Rossini PInto - Viver Sem Ninguém from compacto - CBS (1971)



Rossini PInto - Viver Sem Ninguém from compacto - CBS (1971)

Saturday, July 1, 2017

Lili Melo - Barra Do Dia (côco) from Balance O Lirio - Cantagalo (1967 or 1968)

The album Balance O Lirio was produced by forró legend Pedro Sertanejo. Like Anastácia's records from this period, the album sounds a bit like independent girl groups records from the US in the early 1960s. Barra Do Diá shines through as a standout track. Lili Melo only appeared on a few releases that I know of in her short career. All of these were on Cantagalo, including this LP, Balance O Lirio




Lili Melo - Barra Do Dia (côco) from Balance O Lirio - Cantagalo (1967 or 1968)

Thursday, June 22, 2017

Gordurinha - Chicletes Com Banana from 78rpm & Súplica Cearense LP - Continental (1959) Phonodisc (1987)

Chicletes Com Banana may be THE most famous song by Jackson do Pandeiro. The writing credit lists Almira Castilho, who was Jackson's wife. I do not believe that she was a songwriter, however. Jackson used Castilho as his pen name before they split up. The other writer listed is Gordurinha. His career was short and basically ended around the time of the Brazilian military coup in the early 1960s. Gordurinha's version is far less famous, but equally fantastic. Fortunately, the original 78rpm has been re-released on a number of compilations like the one below. While the LP is not rare, it is scarce outside of Brazil and well worth picking up.



Gordurinha - Súplica Cearense LP - Phonodisc (1987)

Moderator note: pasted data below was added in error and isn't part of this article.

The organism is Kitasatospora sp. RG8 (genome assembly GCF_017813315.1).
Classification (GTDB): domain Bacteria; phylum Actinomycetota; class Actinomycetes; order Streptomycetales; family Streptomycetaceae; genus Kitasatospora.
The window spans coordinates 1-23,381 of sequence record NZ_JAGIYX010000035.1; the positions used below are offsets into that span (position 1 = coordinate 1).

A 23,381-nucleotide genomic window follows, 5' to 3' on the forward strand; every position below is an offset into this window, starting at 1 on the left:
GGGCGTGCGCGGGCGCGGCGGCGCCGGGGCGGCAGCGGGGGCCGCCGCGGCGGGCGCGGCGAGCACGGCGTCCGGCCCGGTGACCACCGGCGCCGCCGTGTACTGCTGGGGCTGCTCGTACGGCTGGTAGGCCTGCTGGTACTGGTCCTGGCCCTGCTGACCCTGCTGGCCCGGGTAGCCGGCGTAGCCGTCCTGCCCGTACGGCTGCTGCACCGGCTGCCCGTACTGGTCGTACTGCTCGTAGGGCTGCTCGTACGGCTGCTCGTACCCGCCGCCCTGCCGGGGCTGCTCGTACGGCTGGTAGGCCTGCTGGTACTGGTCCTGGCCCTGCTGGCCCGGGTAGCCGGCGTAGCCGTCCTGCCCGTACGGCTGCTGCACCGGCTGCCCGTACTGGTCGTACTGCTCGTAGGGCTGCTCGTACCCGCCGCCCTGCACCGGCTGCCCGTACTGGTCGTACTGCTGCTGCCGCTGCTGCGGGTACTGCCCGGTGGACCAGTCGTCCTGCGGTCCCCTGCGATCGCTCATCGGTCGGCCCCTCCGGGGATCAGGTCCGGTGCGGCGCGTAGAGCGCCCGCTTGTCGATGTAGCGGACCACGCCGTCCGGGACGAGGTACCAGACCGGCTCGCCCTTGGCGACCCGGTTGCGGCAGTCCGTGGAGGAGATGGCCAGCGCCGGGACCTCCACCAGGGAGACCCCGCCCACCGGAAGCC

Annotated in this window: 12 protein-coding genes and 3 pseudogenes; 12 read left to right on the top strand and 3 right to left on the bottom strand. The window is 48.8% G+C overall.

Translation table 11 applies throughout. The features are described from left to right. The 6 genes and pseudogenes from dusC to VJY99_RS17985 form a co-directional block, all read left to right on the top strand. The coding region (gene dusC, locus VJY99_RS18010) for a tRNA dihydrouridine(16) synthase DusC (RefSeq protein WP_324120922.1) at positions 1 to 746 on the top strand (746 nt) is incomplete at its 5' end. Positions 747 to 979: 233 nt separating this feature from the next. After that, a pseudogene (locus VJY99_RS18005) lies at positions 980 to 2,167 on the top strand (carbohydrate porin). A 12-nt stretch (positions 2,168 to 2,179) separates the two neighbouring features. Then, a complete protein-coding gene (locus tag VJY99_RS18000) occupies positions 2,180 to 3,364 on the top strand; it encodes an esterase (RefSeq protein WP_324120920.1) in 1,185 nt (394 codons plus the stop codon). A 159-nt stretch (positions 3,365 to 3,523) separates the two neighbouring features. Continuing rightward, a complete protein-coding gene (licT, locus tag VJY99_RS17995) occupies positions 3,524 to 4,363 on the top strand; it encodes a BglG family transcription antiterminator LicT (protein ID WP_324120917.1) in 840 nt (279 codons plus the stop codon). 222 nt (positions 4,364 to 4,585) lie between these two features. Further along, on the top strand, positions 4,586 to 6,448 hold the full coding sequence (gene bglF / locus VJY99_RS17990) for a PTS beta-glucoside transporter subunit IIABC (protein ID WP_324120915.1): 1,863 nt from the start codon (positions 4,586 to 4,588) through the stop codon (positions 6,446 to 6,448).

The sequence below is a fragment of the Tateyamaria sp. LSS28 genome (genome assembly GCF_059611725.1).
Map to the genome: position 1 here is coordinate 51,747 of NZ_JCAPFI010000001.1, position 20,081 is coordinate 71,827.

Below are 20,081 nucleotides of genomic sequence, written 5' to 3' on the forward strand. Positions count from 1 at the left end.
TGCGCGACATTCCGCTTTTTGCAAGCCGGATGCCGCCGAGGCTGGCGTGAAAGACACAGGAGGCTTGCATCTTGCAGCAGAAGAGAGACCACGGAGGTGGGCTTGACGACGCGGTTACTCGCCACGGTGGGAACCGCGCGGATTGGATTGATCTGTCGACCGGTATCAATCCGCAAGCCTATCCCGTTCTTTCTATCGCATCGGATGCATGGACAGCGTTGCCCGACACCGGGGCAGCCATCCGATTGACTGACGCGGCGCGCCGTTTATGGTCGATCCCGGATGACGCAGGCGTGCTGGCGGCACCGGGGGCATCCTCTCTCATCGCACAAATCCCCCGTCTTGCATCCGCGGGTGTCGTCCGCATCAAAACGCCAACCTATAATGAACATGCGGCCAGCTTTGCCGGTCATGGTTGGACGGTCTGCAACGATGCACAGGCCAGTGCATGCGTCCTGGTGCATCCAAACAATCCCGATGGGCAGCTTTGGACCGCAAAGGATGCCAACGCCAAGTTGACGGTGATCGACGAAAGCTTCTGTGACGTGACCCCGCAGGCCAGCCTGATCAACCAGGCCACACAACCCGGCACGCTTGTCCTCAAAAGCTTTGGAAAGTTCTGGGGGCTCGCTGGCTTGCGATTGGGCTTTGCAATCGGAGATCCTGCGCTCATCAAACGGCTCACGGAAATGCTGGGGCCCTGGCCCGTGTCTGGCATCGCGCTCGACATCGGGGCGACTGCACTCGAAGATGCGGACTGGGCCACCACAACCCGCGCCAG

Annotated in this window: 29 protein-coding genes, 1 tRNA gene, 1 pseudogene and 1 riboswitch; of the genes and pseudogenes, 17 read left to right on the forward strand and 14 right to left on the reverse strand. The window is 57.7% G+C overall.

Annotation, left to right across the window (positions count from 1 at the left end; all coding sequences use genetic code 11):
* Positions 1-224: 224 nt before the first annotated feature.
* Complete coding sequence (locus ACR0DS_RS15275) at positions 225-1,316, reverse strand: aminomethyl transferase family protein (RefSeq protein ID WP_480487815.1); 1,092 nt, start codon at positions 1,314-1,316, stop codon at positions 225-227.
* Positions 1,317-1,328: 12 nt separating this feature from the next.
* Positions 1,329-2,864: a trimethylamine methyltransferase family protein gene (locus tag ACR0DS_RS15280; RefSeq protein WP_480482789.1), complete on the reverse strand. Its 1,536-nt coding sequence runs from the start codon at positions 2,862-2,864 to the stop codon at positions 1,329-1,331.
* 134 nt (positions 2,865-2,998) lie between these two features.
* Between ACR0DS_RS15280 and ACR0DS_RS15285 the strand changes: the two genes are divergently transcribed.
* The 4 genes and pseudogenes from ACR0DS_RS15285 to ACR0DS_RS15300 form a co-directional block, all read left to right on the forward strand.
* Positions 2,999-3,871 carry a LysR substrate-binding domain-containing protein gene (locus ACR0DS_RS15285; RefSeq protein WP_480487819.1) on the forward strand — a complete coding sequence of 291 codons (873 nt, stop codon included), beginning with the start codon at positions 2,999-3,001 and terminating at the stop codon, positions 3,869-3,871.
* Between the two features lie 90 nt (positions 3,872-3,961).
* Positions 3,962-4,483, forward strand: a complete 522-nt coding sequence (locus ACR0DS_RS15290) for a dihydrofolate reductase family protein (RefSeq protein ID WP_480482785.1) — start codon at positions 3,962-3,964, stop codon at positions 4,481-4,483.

Saturday, June 10, 2017

Cajú e Castanha - Pensei Que Não Pensava from Sensação Estranha - Copacabana (1982)

Embolada, or street rap, pre-dates baião and forró as an art form in Brazil. Typically, two performers with pandeiros stake out a spot to busk on the street. They trade humor and good-natured barbs towards each other and the crowd that has gathered around them. Recorded embolada can be acapella (with pandeiros) or with a full band, like Pensei Que Não Pensava. This album has both styles. Cajú e Castanha, who began as street performers when they were children, are one of the most successful duos to cross over into the recording studio. 

This particular LP, and the song featured here, encapsulates EVERYTHING that I hate about vinyl. The quality control at Copacabana for this album clearly wasn't great. They probably overused stampers and didn't check the test pressings. At any rate, I had to buy 3 perfect looking copies of Sensação Estranha before I got one that didn't skip on Pensei Que Não Pensava. Groan. 


Cajú e Castanha - Pensei Que Não Pensava from Sensação Estranha - Copacabana (1982) 


Cajú e Castanha - Sensação Estranha - Copacabana (1982)